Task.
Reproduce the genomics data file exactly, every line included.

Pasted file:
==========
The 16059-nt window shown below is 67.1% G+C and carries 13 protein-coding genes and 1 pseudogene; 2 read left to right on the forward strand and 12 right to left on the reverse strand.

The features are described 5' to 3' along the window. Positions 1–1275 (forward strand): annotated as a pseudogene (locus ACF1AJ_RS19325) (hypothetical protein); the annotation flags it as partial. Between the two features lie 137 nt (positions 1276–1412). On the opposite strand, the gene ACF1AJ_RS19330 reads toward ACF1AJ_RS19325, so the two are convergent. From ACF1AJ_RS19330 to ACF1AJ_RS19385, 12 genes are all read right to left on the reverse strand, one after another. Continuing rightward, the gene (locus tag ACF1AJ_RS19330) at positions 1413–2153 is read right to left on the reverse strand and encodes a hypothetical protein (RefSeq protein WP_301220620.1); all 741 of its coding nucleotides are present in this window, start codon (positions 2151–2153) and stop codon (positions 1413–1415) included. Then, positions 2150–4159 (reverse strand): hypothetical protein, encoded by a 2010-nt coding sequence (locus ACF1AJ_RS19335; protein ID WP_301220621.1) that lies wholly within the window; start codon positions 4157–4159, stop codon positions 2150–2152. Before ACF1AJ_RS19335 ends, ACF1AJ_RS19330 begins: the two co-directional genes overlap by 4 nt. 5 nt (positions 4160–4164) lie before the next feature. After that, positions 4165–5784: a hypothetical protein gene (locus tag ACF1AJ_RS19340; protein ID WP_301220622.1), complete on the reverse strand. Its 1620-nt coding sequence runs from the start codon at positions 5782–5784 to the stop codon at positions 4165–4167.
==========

The 16059-nt window shown below is 67.1% G+C and carries 13 protein-coding genes and 1 pseudogene; 2 read left to right on the forward strand and 12 right to left on the reverse strand.

The features are described 5' to 3' along the window. Positions 1–1275 (forward strand): annotated as a pseudogene (locus ACF1AJ_RS19325) (hypothetical protein); the annotation flags it as partial. Between the two features lie 137 nt (positions 1276–1412). On the opposite strand, the gene ACF1AJ_RS19330 reads toward ACF1AJ_RS19325, so the two are convergent. From ACF1AJ_RS19330 to ACF1AJ_RS19385, 12 genes are all read right to left on the reverse strand, one after another. Continuing rightward, the gene (locus tag ACF1AJ_RS19330) at positions 1413–2153 is read right to left on the reverse strand and encodes a hypothetical protein (RefSeq protein WP_301220620.1); all 741 of its coding nucleotides are present in this window, start codon (positions 2151–2153) and stop codon (positions 1413–1415) included. Then, positions 2150–4159 (reverse strand): hypothetical protein, encoded by a 2010-nt coding sequence (locus ACF1AJ_RS19335; protein ID WP_301220621.1) that lies wholly within the window; start codon positions 4157–4159, stop codon positions 2150–2152. Before ACF1AJ_RS19335 ends, ACF1AJ_RS19330 begins: the two co-directional genes overlap by 4 nt. 5 nt (positions 4160–4164) lie before the next feature. After that, positions 4165–5784: a hypothetical protein gene (locus tag ACF1AJ_RS19340; protein ID WP_301220622.1), complete on the reverse strand. Its 1620-nt coding sequence runs from the start codon at positions 5782–5784 to the stop codon at positions 4165–4167.